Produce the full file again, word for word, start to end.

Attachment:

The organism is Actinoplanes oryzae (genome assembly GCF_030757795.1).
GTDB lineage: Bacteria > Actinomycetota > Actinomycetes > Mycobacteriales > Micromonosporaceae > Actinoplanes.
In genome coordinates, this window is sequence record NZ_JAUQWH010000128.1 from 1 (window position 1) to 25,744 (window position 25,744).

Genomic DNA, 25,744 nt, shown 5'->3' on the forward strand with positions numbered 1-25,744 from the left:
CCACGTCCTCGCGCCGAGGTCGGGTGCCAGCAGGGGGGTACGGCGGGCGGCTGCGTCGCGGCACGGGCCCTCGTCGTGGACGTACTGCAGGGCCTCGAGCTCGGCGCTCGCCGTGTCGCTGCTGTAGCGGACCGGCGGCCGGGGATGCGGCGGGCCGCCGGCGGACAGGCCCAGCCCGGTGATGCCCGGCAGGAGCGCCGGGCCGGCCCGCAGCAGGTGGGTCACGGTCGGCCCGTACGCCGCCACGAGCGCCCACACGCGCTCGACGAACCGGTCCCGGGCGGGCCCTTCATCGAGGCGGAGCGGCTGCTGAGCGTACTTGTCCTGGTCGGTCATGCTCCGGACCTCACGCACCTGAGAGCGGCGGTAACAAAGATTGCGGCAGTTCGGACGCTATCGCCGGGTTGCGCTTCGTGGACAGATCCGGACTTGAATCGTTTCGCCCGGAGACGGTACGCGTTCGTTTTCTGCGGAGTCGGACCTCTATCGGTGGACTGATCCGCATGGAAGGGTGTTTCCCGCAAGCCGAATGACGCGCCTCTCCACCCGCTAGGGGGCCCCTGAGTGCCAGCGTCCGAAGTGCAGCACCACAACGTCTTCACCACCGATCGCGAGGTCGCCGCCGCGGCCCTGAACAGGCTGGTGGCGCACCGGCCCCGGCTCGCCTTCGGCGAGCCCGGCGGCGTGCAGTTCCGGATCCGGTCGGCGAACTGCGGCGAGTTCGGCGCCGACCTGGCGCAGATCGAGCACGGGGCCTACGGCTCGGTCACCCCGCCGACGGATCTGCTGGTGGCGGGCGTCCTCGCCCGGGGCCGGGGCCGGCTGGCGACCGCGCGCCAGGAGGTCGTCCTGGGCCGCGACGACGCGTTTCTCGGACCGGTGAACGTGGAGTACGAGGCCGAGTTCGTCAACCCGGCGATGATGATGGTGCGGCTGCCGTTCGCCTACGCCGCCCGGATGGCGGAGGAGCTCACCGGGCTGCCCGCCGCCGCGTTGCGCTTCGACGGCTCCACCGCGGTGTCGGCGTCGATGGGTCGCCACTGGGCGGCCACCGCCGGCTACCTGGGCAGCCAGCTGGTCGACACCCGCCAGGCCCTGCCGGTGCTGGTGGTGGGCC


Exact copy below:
The organism is Actinoplanes oryzae (genome assembly GCF_030757795.1).
GTDB lineage: Bacteria > Actinomycetota > Actinomycetes > Mycobacteriales > Micromonosporaceae > Actinoplanes.
In genome coordinates, this window is sequence record NZ_JAUQWH010000128.1 from 1 (window position 1) to 25,744 (window position 25,744).

Genomic DNA, 25,744 nt, shown 5'->3' on the forward strand with positions numbered 1-25,744 from the left:
CCACGTCCTCGCGCCGAGGTCGGGTGCCAGCAGGGGGGTACGGCGGGCGGCTGCGTCGCGGCACGGGCCCTCGTCGTGGACGTACTGCAGGGCCTCGAGCTCGGCGCTCGCCGTGTCGCTGCTGTAGCGGACCGGCGGCCGGGGATGCGGCGGGCCGCCGGCGGACAGGCCCAGCCCGGTGATGCCCGGCAGGAGCGCCGGGCCGGCCCGCAGCAGGTGGGTCACGGTCGGCCCGTACGCCGCCACGAGCGCCCACACGCGCTCGACGAACCGGTCCCGGGCGGGCCCTTCATCGAGGCGGAGCGGCTGCTGAGCGTACTTGTCCTGGTCGGTCATGCTCCGGACCTCACGCACCTGAGAGCGGCGGTAACAAAGATTGCGGCAGTTCGGACGCTATCGCCGGGTTGCGCTTCGTGGACAGATCCGGACTTGAATCGTTTCGCCCGGAGACGGTACGCGTTCGTTTTCTGCGGAGTCGGACCTCTATCGGTGGACTGATCCGCATGGAAGGGTGTTTCCCGCAAGCCGAATGACGCGCCTCTCCACCCGCTAGGGGGCCCCTGAGTGCCAGCGTCCGAAGTGCAGCACCACAACGTCTTCACCACCGATCGCGAGGTCGCCGCCGCGGCCCTGAACAGGCTGGTGGCGCACCGGCCCCGGCTCGCCTTCGGCGAGCCCGGCGGCGTGCAGTTCCGGATCCGGTCGGCGAACTGCGGCGAGTTCGGCGCCGACCTGGCGCAGATCGAGCACGGGGCCTACGGCTCGGTCACCCCGCCGACGGATCTGCTGGTGGCGGGCGTCCTCGCCCGGGGCCGGGGCCGGCTGGCGACCGCGCGCCAGGAGGTCGTCCTGGGCCGCGACGACGCGTTTCTCGGACCGGTGAACGTGGAGTACGAGGCCGAGTTCGTCAACCCGGCGATGATGATGGTGCGGCTGCCGTTCGCCTACGCCGCCCGGATGGCGGAGGAGCTCACCGGGCTGCCCGCCGCCGCGTTGCGCTTCGACGGCTCCACCGCGGTGTCGGCGTCGATGGGTCGCCACTGGGCGGCCACCGCCGGCTACCTGGGCAGCCAGCTGGTCGACACCCGCCAGGCCCTGCCGGTGCTGGTGGTGGGCC